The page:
New York penalties for being found with illegal drugs
Being caught with an illegal or illegally obtained controlled dangerous substance in New York can land you with severe punishments, depending on the substance, how law enforcement found you and how you handled yourself once discovered by the police. Penalties also change if they suspect that you are a seller or distributor.
The New York Senate passed a number of bills in 2018 that made it easier for courts to prosecute heroin dealers with increased penalties, especially for selling to minors. They also made tougher restrictions on black-market prescription drugs.
New York law has developed tough penalties for possessing drugs, and the laws have become somewhat convoluted over the years. Keep in mind that first offenses differ from second and subsequent offenses, with longer prison times and fines for the latter:
- Class A-1 felony: Possession of eight or more ounces of anything considered a narcotic drug can result in eight to 20 years in prison and/or a fine up to $100,000.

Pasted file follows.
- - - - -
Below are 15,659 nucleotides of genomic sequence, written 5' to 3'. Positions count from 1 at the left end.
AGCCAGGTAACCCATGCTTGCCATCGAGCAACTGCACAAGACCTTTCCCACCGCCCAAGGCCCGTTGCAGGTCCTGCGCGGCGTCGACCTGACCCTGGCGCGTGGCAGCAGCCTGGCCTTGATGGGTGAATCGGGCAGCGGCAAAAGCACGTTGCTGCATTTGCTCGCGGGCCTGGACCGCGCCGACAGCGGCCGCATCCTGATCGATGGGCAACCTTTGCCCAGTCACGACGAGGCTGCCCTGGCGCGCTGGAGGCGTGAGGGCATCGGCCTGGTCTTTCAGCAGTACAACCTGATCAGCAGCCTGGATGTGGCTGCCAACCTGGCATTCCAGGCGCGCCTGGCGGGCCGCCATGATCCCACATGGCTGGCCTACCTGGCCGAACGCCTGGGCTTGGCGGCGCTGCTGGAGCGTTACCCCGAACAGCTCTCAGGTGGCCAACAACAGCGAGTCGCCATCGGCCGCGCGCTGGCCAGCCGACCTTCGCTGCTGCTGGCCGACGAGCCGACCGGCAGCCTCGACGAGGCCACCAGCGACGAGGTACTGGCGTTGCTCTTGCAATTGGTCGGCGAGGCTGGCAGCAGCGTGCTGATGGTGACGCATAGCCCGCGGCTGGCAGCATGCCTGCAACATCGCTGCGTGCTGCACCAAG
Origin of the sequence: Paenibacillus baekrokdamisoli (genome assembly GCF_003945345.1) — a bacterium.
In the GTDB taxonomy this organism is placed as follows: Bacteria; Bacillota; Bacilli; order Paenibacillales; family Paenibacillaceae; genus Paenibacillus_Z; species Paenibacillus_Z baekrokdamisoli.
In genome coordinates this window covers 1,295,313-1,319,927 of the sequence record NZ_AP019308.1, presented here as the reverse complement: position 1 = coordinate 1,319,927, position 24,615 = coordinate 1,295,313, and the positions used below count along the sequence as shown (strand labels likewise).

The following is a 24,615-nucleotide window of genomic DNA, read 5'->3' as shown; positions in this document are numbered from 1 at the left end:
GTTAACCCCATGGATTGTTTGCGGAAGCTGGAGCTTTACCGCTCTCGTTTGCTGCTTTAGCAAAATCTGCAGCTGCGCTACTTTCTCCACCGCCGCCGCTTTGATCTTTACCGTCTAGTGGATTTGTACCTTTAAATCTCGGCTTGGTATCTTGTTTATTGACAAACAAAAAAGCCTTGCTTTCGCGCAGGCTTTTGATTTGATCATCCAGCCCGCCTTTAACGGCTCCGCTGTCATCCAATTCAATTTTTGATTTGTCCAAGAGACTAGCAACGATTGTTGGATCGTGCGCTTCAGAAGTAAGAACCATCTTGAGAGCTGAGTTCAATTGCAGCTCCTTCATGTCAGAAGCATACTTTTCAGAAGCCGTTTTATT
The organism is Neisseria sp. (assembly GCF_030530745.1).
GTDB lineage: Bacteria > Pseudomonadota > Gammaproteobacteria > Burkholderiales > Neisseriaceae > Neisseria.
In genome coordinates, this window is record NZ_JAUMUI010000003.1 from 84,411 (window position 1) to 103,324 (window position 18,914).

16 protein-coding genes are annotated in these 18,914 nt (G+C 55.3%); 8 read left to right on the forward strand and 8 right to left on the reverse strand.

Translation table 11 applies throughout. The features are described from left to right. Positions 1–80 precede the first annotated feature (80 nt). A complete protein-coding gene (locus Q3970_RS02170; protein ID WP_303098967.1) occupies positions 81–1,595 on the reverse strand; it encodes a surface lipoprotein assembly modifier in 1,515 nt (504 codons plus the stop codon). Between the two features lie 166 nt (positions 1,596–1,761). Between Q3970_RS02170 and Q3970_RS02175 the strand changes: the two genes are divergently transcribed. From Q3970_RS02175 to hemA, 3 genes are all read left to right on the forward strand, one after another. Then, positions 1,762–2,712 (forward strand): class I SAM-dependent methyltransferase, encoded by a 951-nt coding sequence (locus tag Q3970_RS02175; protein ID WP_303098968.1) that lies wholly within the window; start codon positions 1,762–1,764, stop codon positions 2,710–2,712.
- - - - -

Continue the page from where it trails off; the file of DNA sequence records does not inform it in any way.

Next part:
- Class A-2 felony: Possession of four or more ounces of heroin, two or more ounces of meth, 25 milligrams of LSD or 625 milligrams of a CDS hallucinogen can result in a fine of up to $50,000 and/or three to eight years in prison.
- Class B through D felony: Each lower-class felony indicates the possession of fewer drugs with lesser penalties to match.
- Class A misdemeanor: Possession of any CDS excluding marijuana that are less than the amounts recognized as a class D felony can receive a fine of up to $1,000 and up to one year in jail.
Drug possession defense
There are a few defensive positions you can take in court to lesson or drop your charges of drug possession, though there are no guarantees that your charges will be completely dropped:
- Prescription medicine
- Lawful temporary possession
- Lack of knowledge
- Insufficient quantity
- Under 16 years old
Protect your future
If law enforcement has found you with illegal drugs, getting representation from a knowledgeable attorney may be vital to your future. If you have been wrongly accused, it is even more important to collect evidence that supports your case so you are not wrongly convicted.